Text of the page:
There are enough facts on folic acid to make you sit
up and take notice of this vital vitamin, especially
if you are planning to have a baby. Each trimester
certain nutrients become very important for the baby's
development. One such nutrient is folic acid from
the family of B-vitamins; folate prevents birth defects
in a developing baby. Ideally folic acid should be
taken 3 months before conception to ensure a healthy
start and be continued for a further 3 months.
• In the early weeks, the embryo develops
3 layers of cells of which the outer layer will
form the neutral tube; from this the brain, spinal
cord, nervous system, ears and eyes develop.
• Poor development will cause baby to be born
with a neural tube defect (NTD) such as spina bifida
(in layman's terms it is known as split spine).
Babies born with severe spina bifida may not be
able to walk and will face bowel and bladder problems.
• Another merit point to consider is folic
acid aids in cell division and in the formation
of red blood cells for both mother and baby.
• Folic acid also lowers the risk of growth
restriction and increases birth weight of baby in
the later part of pregnancy, thereby lowering the
odds of premature birth, and even preeclampsia.
• Some researches seem to point to folate
preventing the incidence of Down's syndrome, though
it is not conclusive.
• Another folic acid fact is a lack can cause
anemia in the mother, leaving her fatigued most
of the time.
much of Folate is enough..
If you are a Vegetarian..
Five good sources of folate:
Women who are trying to conceive should take 400mcg
of folic acid daily for at least a month before
conceiving and continue for the first three months
of pregnancy. If you decide to continue with this
vitamin through the end of your term is even better.
It is naturally found in leafy greens and green
beans but it is difficult to acquire folate from
natural food sources; supplements become essential
to combat this insufficiency. Folic acid levels
can be labeled in these ways; if you are not sure
check with your doctor the level that is suitable
now for you.
• 400 mcg (micrograms)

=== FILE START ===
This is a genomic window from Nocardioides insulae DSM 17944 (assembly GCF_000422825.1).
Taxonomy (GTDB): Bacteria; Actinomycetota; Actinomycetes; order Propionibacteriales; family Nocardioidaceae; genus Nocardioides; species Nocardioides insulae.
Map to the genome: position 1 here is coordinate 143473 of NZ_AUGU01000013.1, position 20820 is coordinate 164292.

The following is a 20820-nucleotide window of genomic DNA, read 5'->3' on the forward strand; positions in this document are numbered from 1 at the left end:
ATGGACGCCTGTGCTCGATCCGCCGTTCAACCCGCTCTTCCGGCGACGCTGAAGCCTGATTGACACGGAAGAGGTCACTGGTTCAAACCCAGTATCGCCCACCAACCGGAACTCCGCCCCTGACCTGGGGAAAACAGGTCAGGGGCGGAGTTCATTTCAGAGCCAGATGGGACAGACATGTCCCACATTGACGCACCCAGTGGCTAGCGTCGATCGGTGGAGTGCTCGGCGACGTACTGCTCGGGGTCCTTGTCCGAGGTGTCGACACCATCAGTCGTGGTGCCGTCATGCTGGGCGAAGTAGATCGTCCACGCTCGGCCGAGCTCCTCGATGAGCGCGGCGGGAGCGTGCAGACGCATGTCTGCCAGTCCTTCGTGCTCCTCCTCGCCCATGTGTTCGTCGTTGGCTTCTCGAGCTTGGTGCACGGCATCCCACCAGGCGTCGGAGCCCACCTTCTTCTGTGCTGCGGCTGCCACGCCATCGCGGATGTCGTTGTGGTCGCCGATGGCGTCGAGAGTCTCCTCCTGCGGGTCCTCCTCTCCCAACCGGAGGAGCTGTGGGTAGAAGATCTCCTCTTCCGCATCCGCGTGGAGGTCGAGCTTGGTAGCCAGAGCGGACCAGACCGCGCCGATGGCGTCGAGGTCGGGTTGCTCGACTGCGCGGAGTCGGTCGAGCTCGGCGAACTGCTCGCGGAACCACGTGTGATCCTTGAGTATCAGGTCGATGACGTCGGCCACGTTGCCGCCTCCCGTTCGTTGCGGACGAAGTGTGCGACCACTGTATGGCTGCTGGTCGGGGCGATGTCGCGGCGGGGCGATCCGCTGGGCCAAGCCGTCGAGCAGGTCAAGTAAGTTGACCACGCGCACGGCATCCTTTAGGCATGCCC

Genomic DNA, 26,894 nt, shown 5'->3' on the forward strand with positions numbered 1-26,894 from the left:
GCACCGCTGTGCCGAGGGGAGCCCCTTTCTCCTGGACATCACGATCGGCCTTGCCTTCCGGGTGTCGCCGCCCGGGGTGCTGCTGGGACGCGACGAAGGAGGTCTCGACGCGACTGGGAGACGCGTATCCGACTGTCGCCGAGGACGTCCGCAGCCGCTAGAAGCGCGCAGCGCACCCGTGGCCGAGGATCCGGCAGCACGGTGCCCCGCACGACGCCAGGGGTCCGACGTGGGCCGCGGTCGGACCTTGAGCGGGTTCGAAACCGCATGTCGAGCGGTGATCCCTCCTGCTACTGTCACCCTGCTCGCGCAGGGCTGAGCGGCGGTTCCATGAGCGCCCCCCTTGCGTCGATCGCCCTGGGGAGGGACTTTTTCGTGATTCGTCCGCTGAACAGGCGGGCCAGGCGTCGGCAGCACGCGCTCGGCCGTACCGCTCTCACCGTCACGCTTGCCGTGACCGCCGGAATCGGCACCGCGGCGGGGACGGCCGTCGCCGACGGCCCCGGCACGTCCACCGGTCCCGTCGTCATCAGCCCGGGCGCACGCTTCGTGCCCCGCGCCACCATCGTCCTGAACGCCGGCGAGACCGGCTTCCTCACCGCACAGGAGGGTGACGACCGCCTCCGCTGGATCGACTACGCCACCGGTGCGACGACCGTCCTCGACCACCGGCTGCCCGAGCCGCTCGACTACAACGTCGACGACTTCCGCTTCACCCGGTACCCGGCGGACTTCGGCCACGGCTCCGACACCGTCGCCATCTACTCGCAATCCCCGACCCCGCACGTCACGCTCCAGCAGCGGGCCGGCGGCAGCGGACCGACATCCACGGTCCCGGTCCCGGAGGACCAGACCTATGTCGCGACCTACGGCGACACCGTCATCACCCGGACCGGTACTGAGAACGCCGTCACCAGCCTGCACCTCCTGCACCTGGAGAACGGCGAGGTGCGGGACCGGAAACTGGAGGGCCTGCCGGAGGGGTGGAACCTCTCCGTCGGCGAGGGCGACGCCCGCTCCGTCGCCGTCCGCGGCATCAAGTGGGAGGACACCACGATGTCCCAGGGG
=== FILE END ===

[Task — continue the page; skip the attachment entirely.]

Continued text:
• 0.4 mg (milligrams)
• 400 mcg (micrograms) (international units)
Check your multivitamin label to ensure the correct
dosage of this vitamin. Don’t be tempted to take
more than the recommended dose unless advised by
your doctor. Women who need higher doses of folic
acid fall in the following categories:
Have had a previous pregnancy
affected by NTD
Have NTD themselves
Have a family history
Have a partner with a family
history of NTDs
You will be advised to take 5 mg or more (this is
at your doctor’s discretion) of this vitamin if
any of the above applies to you. The sensible thing
to do is take your supplements along with foods
rich in folate. Examples of such foods:
• Green leafy vegetables especially spinach,
• Other vegetables such as green beans, cabbage,
peas, cauliflower, avocado
• Oranges and other citrus fruits
• Breakfast cereals fortified with this vitamin
• Eggs, lentils, kidney beans, chick peas,
• Yoghurt & milk
• Chickpeas curry
• Mixed bean salad
• Broccoli and cheese quiche
• Mixed nuts roast
• Vegetable biryani
Cress tomatoes, green and red peppers, lettuce and
avocado all have some folate in them. Mix these and
fix yourself a bowl of salad.
Folate levels decrease if vegetable and fruits are
kept or stored so use them fresh. Cooking destroys
them; washing destroys the nutrient value as well.
The key to maximizing the folate level:
Store vegetables in the fridge
and use them soon after you buy them
Serve them raw (uncooked)
Cooking methods should be - steam, boil